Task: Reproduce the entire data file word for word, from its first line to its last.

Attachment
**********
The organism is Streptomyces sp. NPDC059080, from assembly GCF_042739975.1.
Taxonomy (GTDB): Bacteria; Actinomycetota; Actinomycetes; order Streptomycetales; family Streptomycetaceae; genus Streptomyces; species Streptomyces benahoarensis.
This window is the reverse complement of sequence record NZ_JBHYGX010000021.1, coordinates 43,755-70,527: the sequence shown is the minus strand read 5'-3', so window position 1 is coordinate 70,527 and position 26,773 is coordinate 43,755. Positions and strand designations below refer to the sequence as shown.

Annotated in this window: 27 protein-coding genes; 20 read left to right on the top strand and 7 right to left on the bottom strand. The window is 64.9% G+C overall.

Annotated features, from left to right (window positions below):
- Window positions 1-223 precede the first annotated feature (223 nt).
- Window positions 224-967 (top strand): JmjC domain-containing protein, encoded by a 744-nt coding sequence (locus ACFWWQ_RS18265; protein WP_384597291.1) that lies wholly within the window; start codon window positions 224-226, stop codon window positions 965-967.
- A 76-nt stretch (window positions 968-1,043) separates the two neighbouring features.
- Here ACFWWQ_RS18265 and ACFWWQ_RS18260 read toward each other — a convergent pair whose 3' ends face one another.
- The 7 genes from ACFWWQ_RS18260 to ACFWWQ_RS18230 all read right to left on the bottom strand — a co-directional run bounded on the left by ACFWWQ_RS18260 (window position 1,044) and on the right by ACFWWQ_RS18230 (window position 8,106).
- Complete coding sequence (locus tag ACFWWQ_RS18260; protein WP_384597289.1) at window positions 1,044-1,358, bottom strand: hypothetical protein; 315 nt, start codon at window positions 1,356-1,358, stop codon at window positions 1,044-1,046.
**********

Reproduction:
The organism is Streptomyces sp. NPDC059080, from assembly GCF_042739975.1.
Taxonomy (GTDB): Bacteria; Actinomycetota; Actinomycetes; order Streptomycetales; family Streptomycetaceae; genus Streptomyces; species Streptomyces benahoarensis.
This window is the reverse complement of sequence record NZ_JBHYGX010000021.1, coordinates 43,755-70,527: the sequence shown is the minus strand read 5'-3', so window position 1 is coordinate 70,527 and position 26,773 is coordinate 43,755. Positions and strand designations below refer to the sequence as shown.

Annotated in this window: 27 protein-coding genes; 20 read left to right on the top strand and 7 right to left on the bottom strand. The window is 64.9% G+C overall.

Annotated features, from left to right (window positions below):
- Window positions 1-223 precede the first annotated feature (223 nt).
- Window positions 224-967 (top strand): JmjC domain-containing protein, encoded by a 744-nt coding sequence (locus ACFWWQ_RS18265; protein WP_384597291.1) that lies wholly within the window; start codon window positions 224-226, stop codon window positions 965-967.
- A 76-nt stretch (window positions 968-1,043) separates the two neighbouring features.
- Here ACFWWQ_RS18265 and ACFWWQ_RS18260 read toward each other — a convergent pair whose 3' ends face one another.
- The 7 genes from ACFWWQ_RS18260 to ACFWWQ_RS18230 all read right to left on the bottom strand — a co-directional run bounded on the left by ACFWWQ_RS18260 (window position 1,044) and on the right by ACFWWQ_RS18230 (window position 8,106).
- Complete coding sequence (locus tag ACFWWQ_RS18260; protein WP_384597289.1) at window positions 1,044-1,358, bottom strand: hypothetical protein; 315 nt, start codon at window positions 1,356-1,358, stop codon at window positions 1,044-1,046.